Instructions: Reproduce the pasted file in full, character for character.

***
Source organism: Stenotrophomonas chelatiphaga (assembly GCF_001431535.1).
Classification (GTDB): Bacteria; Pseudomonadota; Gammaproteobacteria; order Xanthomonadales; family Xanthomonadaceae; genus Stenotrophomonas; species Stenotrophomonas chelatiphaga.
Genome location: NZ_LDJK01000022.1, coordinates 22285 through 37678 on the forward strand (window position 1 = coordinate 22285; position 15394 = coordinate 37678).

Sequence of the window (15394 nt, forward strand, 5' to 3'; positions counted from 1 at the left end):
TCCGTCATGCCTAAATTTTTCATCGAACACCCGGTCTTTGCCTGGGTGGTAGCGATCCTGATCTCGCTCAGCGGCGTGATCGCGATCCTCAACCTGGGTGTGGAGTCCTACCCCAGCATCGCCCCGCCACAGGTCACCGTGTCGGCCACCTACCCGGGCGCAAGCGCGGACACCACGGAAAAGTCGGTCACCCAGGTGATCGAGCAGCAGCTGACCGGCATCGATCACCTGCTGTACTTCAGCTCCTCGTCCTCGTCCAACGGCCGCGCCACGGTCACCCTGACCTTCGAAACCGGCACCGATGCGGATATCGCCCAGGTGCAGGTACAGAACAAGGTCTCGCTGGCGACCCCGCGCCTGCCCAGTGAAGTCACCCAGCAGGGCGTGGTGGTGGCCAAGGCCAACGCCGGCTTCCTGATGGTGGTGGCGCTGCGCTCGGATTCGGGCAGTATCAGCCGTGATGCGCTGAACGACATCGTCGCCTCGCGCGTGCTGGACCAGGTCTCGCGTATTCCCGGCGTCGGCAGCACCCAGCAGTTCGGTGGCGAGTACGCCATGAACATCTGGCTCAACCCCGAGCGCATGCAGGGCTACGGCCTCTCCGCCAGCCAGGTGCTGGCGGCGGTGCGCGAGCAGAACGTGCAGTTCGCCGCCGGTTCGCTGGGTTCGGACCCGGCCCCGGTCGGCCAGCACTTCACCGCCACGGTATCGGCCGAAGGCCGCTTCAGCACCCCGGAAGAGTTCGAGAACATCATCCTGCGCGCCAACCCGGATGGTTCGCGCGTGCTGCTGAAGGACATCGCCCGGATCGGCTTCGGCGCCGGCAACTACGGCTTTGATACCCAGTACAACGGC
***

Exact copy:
Source organism: Stenotrophomonas chelatiphaga (assembly GCF_001431535.1).
Classification (GTDB): Bacteria; Pseudomonadota; Gammaproteobacteria; order Xanthomonadales; family Xanthomonadaceae; genus Stenotrophomonas; species Stenotrophomonas chelatiphaga.
Genome location: NZ_LDJK01000022.1, coordinates 22285 through 37678 on the forward strand (window position 1 = coordinate 22285; position 15394 = coordinate 37678).

Sequence of the window (15394 nt, forward strand, 5' to 3'; positions counted from 1 at the left end):
TCCGTCATGCCTAAATTTTTCATCGAACACCCGGTCTTTGCCTGGGTGGTAGCGATCCTGATCTCGCTCAGCGGCGTGATCGCGATCCTCAACCTGGGTGTGGAGTCCTACCCCAGCATCGCCCCGCCACAGGTCACCGTGTCGGCCACCTACCCGGGCGCAAGCGCGGACACCACGGAAAAGTCGGTCACCCAGGTGATCGAGCAGCAGCTGACCGGCATCGATCACCTGCTGTACTTCAGCTCCTCGTCCTCGTCCAACGGCCGCGCCACGGTCACCCTGACCTTCGAAACCGGCACCGATGCGGATATCGCCCAGGTGCAGGTACAGAACAAGGTCTCGCTGGCGACCCCGCGCCTGCCCAGTGAAGTCACCCAGCAGGGCGTGGTGGTGGCCAAGGCCAACGCCGGCTTCCTGATGGTGGTGGCGCTGCGCTCGGATTCGGGCAGTATCAGCCGTGATGCGCTGAACGACATCGTCGCCTCGCGCGTGCTGGACCAGGTCTCGCGTATTCCCGGCGTCGGCAGCACCCAGCAGTTCGGTGGCGAGTACGCCATGAACATCTGGCTCAACCCCGAGCGCATGCAGGGCTACGGCCTCTCCGCCAGCCAGGTGCTGGCGGCGGTGCGCGAGCAGAACGTGCAGTTCGCCGCCGGTTCGCTGGGTTCGGACCCGGCCCCGGTCGGCCAGCACTTCACCGCCACGGTATCGGCCGAAGGCCGCTTCAGCACCCCGGAAGAGTTCGAGAACATCATCCTGCGCGCCAACCCGGATGGTTCGCGCGTGCTGCTGAAGGACATCGCCCGGATCGGCTTCGGCGCCGGCAACTACGGCTTTGATACCCAGTACAACGGC